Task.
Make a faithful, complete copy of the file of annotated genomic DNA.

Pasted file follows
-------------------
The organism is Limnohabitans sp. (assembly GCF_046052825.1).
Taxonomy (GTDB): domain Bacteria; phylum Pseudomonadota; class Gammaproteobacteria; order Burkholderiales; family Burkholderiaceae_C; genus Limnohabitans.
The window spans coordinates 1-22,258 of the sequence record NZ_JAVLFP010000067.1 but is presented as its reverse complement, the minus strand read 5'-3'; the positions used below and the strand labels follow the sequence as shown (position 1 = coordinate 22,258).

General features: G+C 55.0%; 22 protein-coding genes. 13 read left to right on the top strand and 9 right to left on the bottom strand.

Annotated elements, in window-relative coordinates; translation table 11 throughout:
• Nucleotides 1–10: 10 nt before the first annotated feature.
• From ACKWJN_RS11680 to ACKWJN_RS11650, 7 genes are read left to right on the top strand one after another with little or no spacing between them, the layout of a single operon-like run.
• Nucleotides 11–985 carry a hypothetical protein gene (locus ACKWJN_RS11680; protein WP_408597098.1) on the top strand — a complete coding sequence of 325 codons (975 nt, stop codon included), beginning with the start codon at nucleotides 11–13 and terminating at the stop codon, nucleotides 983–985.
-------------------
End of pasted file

The organism is Limnohabitans sp. (assembly GCF_046052825.1).
Taxonomy (GTDB): domain Bacteria; phylum Pseudomonadota; class Gammaproteobacteria; order Burkholderiales; family Burkholderiaceae_C; genus Limnohabitans.
The window spans coordinates 1-22,258 of the sequence record NZ_JAVLFP010000067.1 but is presented as its reverse complement, the minus strand read 5'-3'; the positions used below and the strand labels follow the sequence as shown (position 1 = coordinate 22,258).

General features: G+C 55.0%; 22 protein-coding genes. 13 read left to right on the top strand and 9 right to left on the bottom strand.

Annotated elements, in window-relative coordinates; translation table 11 throughout:
• Nucleotides 1–10: 10 nt before the first annotated feature.
• From ACKWJN_RS11680 to ACKWJN_RS11650, 7 genes are read left to right on the top strand one after another with little or no spacing between them, the layout of a single operon-like run.
• Nucleotides 11–985 carry a hypothetical protein gene (locus ACKWJN_RS11680; protein WP_408597098.1) on the top strand — a complete coding sequence of 325 codons (975 nt, stop codon included), beginning with the start codon at nucleotides 11–13 and terminating at the stop codon, nucleotides 983–985.